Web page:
Students receiving tutoring in Endeavour’s after-school program showed improvement of more than 40 percent on their reading and science scores and of 28 percent in math since last year, according to data provided by the school. Discipline referrals are down by 60 percent for all students and the school’s science test scores have also improved.
“The perception of the school is what we’re trying to change,” Reed told me.
Poor school vs. rich school
Yet Endeavour’s performance on standardized tests in 2018 shows it has a lot of catching up to do:
Endeavour’s English language arts achievement score was 25 percent, compared to a 60 percent average for other Brevard elementary schools and 56 percent for the state.
The school’s math achievement was 33 percent, compared to 62 percent district-wide and for the state.
Endeavour’s challenges don’t necessarily begin in the classroom. They begin even before children enter the school.
Research has shown poverty impacts cognitive and brain development. Poor children, for example, heard 13 million words by the age of 3, compared to 45 million words heard by children of professional parents, according to the 1995 book “Meaningful Differences in the Everyday Experience of Young American Children.”
These figures draw a direct line between income and school performance:
At Brevard elementary schools that received As in the last three years, an average of 22 percent of students were economically-disadvantaged.
At schools that received As or Bs, an average of 32 percent of students were economically-disadvantaged.
At schools that received Cs or less, an average of 75 percent of students were economically-disadvantaged.
Lack of parental engagement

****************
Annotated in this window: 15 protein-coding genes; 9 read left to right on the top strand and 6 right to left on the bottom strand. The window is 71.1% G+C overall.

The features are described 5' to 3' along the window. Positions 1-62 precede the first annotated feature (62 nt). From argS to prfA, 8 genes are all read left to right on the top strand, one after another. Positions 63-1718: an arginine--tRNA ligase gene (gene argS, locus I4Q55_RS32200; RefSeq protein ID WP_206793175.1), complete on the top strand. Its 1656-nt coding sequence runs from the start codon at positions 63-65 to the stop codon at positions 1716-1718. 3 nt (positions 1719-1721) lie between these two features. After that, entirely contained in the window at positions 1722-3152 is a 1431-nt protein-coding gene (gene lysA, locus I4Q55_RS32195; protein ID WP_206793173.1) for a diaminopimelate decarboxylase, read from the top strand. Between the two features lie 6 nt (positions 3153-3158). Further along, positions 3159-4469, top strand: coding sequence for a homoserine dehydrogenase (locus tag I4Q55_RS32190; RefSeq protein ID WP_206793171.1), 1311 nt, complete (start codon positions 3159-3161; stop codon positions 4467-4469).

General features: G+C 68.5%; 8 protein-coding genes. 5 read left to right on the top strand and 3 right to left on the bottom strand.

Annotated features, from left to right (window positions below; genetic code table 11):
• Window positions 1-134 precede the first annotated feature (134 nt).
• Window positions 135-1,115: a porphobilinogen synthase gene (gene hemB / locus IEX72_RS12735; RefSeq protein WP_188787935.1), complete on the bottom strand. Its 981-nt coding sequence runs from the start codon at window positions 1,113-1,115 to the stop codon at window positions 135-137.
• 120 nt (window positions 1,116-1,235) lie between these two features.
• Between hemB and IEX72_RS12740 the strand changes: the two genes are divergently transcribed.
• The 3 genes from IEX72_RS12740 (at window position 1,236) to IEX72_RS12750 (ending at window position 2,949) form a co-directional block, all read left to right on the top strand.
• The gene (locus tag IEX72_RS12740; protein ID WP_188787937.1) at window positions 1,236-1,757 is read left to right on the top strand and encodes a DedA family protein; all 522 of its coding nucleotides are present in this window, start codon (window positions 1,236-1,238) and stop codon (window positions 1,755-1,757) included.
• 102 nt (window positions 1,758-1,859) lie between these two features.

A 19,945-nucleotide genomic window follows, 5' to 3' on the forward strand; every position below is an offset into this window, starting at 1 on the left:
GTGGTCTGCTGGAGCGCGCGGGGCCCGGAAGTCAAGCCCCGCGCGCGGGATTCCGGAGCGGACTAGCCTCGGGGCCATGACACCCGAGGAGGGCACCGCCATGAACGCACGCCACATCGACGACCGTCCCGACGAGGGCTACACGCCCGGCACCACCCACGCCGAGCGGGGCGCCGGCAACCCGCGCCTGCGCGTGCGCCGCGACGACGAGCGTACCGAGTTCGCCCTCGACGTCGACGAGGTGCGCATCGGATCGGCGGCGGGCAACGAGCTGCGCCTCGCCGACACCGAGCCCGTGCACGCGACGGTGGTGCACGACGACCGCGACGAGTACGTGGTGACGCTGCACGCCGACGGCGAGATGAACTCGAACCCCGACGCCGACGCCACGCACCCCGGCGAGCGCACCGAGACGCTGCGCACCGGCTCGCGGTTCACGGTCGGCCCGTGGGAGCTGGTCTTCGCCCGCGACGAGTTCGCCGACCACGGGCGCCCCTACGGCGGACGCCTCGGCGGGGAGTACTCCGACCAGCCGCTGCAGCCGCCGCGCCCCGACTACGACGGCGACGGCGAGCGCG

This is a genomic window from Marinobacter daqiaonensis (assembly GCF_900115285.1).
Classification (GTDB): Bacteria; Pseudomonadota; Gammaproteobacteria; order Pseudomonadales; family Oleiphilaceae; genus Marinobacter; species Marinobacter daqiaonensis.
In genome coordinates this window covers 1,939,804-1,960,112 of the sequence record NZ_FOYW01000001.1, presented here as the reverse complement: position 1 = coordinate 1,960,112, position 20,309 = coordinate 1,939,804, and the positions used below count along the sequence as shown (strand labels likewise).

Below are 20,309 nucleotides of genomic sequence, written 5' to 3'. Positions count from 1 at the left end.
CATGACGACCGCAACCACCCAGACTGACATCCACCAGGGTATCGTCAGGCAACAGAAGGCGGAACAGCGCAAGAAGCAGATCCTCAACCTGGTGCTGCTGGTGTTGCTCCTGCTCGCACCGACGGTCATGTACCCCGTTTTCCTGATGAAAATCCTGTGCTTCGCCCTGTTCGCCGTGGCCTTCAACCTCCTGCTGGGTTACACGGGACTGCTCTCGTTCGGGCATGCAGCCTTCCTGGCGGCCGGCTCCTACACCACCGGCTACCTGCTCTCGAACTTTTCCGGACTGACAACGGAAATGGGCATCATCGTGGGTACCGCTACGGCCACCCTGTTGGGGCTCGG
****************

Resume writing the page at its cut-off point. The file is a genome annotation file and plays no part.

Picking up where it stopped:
I asked Reed whether poverty is the root cause of Endeavour’s problems. He said not necessarily. One of his challenges is getting parents more engaged with the school and their children’s education.
School Board member Cheryl McDougall told me lack of parental engagement is an issue at all struggling schools in her district, which includes Endeavour. Schools still need to figure out how to best reach out to the parents who don’t speak English, had a bad school experience growing up or who work multiple jobs. Almost a quarter of Endeavour students are English learners, compared to 3.5 percent for all Brevard public schools.
“The struggle is, the parents who come to (school programs) are not the parents who need to be there,” she said.
The difficulty in getting parents involved seems to bring us back to poverty. How much time do parents worried about survival have to read to their children, join PTAs and show up to school functions? Impoverished communities are also largely transient because of the large number of renters. Every time a family moves to a new school, connections are lost and educational gaps are created, said former Cocoa Mayor Mike Blake, a Cocoa High teacher.
Schools like Endeavour will forever play catch-up with these powerful socioeconomic factors. Providing a good education and the best teachers alone will not reverse the impact of poverty on learning. But programs like community partnership schools can change the lives of at least a few students.
“It takes a village” is a cliche, but bringing Endeavour up to par with its counterparts will require all hands on deck.
originally posted by: Florida Today